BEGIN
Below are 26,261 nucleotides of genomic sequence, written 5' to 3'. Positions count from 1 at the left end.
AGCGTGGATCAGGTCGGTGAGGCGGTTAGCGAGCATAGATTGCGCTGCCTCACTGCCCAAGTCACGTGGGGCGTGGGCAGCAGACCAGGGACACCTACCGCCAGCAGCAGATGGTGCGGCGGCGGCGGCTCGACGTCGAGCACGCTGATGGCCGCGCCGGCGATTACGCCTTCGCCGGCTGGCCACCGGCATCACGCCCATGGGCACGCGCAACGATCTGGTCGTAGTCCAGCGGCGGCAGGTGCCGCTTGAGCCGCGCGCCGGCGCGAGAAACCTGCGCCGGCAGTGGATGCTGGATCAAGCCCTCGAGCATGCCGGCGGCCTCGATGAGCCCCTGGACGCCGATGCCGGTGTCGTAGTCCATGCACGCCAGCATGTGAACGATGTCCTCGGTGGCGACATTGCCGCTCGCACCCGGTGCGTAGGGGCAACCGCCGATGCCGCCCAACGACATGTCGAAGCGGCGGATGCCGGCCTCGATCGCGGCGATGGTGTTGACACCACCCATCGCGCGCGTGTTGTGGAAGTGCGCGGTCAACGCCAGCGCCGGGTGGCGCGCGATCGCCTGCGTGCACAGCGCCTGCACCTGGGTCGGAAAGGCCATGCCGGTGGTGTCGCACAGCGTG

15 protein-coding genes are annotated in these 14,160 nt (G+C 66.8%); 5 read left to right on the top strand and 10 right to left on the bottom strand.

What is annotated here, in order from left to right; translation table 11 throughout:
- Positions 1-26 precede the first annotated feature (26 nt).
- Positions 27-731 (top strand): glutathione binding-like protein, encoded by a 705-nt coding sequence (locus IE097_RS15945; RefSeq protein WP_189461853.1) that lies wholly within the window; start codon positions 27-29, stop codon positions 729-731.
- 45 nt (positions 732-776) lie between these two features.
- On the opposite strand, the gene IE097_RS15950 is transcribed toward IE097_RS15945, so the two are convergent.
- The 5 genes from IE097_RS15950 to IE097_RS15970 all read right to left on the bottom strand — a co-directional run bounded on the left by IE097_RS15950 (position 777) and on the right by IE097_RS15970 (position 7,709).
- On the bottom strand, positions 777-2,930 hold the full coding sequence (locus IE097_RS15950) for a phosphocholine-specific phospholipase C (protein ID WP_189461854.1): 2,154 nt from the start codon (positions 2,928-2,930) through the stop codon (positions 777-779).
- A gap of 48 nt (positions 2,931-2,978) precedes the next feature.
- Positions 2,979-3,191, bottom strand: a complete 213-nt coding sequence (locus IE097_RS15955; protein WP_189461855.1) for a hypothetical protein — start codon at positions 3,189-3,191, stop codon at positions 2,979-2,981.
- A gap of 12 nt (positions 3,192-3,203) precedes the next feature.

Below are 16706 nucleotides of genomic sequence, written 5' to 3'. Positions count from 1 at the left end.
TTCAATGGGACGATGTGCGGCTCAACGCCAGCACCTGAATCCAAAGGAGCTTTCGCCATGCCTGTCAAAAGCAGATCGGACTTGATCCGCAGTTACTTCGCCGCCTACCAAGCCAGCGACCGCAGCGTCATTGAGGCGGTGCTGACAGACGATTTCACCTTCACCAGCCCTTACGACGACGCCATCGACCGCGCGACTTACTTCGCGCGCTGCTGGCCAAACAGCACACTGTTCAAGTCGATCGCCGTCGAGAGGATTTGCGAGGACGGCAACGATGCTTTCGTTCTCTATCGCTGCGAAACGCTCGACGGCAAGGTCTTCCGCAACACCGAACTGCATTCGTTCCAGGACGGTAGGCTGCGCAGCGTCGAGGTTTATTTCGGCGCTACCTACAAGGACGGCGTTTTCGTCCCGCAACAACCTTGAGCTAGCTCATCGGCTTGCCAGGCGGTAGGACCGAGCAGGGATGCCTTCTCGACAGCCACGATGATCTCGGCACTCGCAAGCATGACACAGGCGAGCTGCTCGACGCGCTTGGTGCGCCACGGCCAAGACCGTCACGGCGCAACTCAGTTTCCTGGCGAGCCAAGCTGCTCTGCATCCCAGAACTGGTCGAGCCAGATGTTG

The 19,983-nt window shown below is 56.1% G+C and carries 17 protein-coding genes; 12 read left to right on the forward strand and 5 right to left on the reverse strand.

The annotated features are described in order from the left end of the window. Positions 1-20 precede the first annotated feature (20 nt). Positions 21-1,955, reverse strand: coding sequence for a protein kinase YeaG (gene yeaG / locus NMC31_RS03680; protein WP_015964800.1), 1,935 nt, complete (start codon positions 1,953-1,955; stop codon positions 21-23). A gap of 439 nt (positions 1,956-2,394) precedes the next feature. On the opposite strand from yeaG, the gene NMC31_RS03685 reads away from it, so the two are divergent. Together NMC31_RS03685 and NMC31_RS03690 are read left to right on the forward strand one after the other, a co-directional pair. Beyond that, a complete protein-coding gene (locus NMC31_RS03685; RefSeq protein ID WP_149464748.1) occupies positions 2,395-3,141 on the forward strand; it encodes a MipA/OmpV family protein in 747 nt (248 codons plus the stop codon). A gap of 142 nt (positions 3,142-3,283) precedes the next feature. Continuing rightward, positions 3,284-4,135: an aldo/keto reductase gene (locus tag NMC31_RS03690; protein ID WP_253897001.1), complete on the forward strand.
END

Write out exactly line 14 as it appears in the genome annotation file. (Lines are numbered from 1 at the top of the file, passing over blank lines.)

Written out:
Below are 16706 nucleotides of genomic sequence, written 5' to 3'. Positions count from 1 at the left end.